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3 ASX 200 shares I’d buy when inflation hits

The ASX 200 has fallen 5.5% in 2022 as inflation fears spook investors.

Inflation reached 7.9% in the United States. It’s not nearly as bad in Australia, but 3.5% is still well above what economists prefer.

Here are three ASX 200 shares to buttress your portfolio against inflation.

1. Woolworths Group Ltd (ASX: WOW)

Woolworths is arguably the best ASX 200 inflation hedge.

Everyone needs groceries. The business has the largest buying power of any operator. And it’s leveraged to price-sensitive customers via the Big W network.

Any price increases can be passed onto consumers. Even if the company feels it can’t, Woolworth’s economies of scale mean it can absorb margin pressure better than competitors.

Finally, if household budgets are squeezed, this will likely increase demand for eating from home.

With a reliable 2.6% fully franked dividend, Woolworths is a bottom draw company when inflation bites.

2. Transurban Group (ASX: TCL)

Transurban owns toll roads across Australia and North America.

Most of Transurban’s travellers don’t have a second option.

Customers must travel and pay tolls, or the alternative is to be stuck in traffic on suburban roads.

Similar to groceries, it’s an unavoidable expense.

The ASX 200 business has 68% of tolls linked to inflation, with a further 27% rising at 4.25% per annum.

This means Transurban can pass on the impact of inflation onto customers, irrespective of whether they like it or not.

One concern investors may have is the $23 billion in debt. If rates rise, won’t Transurban’s interest cost skyrocket?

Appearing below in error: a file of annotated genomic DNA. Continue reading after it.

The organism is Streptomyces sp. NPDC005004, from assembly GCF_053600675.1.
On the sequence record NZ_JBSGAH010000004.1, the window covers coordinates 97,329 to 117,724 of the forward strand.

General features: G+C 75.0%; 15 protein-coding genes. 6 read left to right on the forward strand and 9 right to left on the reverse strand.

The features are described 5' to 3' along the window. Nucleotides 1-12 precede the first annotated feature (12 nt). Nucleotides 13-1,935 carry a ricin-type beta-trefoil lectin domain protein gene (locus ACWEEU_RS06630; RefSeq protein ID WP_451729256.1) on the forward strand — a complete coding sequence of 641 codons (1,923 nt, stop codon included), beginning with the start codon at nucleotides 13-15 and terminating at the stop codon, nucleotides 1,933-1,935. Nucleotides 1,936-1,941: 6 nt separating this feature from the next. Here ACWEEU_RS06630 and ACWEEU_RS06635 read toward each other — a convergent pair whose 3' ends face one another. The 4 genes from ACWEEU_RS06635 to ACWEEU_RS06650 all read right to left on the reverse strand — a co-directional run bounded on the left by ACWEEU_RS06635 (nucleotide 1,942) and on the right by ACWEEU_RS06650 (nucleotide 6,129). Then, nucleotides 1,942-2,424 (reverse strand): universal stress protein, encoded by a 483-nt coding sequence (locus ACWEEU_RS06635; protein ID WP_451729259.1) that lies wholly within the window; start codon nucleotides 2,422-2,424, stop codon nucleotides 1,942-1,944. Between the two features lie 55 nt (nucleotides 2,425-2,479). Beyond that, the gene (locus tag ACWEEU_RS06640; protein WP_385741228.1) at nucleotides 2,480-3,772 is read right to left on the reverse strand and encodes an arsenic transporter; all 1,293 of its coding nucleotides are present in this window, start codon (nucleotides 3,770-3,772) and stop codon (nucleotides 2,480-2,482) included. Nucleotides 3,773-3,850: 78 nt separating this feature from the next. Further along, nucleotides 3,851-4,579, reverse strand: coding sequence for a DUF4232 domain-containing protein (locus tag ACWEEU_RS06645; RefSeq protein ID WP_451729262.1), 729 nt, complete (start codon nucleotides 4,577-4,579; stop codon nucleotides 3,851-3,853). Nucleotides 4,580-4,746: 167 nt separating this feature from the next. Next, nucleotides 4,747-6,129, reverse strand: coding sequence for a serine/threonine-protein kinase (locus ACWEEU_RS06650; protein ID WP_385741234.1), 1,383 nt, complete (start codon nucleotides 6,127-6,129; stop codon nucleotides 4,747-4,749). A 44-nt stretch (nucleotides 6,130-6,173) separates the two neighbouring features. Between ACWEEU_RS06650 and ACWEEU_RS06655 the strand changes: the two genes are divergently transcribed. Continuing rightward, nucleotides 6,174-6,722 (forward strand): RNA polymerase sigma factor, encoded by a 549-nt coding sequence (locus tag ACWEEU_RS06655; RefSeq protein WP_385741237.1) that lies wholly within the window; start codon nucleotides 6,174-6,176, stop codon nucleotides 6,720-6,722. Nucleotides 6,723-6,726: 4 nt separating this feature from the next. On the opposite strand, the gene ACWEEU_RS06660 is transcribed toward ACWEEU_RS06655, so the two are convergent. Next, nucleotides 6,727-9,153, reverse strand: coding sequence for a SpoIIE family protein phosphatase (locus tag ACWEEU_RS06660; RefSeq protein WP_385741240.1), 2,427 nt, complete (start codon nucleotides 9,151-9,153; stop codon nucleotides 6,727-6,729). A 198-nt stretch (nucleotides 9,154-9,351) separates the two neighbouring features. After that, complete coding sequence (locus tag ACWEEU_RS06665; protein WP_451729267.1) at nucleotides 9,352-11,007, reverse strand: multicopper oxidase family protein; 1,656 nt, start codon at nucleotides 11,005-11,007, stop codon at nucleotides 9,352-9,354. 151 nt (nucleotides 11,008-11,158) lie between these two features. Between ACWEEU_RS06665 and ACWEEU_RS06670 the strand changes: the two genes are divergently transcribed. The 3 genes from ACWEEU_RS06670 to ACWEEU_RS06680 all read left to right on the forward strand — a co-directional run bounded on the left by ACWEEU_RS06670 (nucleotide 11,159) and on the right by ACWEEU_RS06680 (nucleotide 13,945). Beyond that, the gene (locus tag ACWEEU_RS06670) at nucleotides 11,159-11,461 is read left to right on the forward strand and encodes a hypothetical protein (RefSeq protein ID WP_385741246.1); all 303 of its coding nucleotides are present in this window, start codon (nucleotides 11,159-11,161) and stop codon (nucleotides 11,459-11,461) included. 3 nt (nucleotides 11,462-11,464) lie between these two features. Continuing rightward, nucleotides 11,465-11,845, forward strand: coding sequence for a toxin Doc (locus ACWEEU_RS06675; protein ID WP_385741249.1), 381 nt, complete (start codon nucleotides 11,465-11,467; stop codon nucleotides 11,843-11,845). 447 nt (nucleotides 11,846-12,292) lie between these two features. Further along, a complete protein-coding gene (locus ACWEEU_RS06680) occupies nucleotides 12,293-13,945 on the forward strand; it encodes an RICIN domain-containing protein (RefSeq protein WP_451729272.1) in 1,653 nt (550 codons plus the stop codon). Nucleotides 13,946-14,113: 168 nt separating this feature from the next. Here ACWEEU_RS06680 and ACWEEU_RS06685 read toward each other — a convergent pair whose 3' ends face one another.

Yes, finance costs will go up. But this will be more than offset by the price increases.

Transurban even pointed this out during their most recent financial results.

Source: TCL 1H21 Presentation
Source: TCL 1H21 Presentation

3. Xero Limited (ASX: XRO) 

Since the start of the year, the Xero share price has fallen 34% compared to just 6% for the ASX 200.

So how could Xero be an inflation hedge?

Xero is the last expense that is turned off for a business. It’s mission-critical for recording and managing finances, accounts and payments.

Pretty much the only reason a business would turn off Xero would be if the business itself went kaput.

Moreover, the business hasn’t even begun to flex its pricing power. Ask any small business owner how much they would be willing to pay more for their Xero monthly subscription.

Most would say multiples of their current plan.

No doubt rising rates will impact its valuation in the near term. But if inflation persists, I expect Xero to be able to weather any price pressure.

$50,000 per year in passive income from shares? Yes, please!

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So how do the best investors do it?

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At the time of publishing, Lachlan does not have a financial or commercial interest in any of the companies or funds mentioned.
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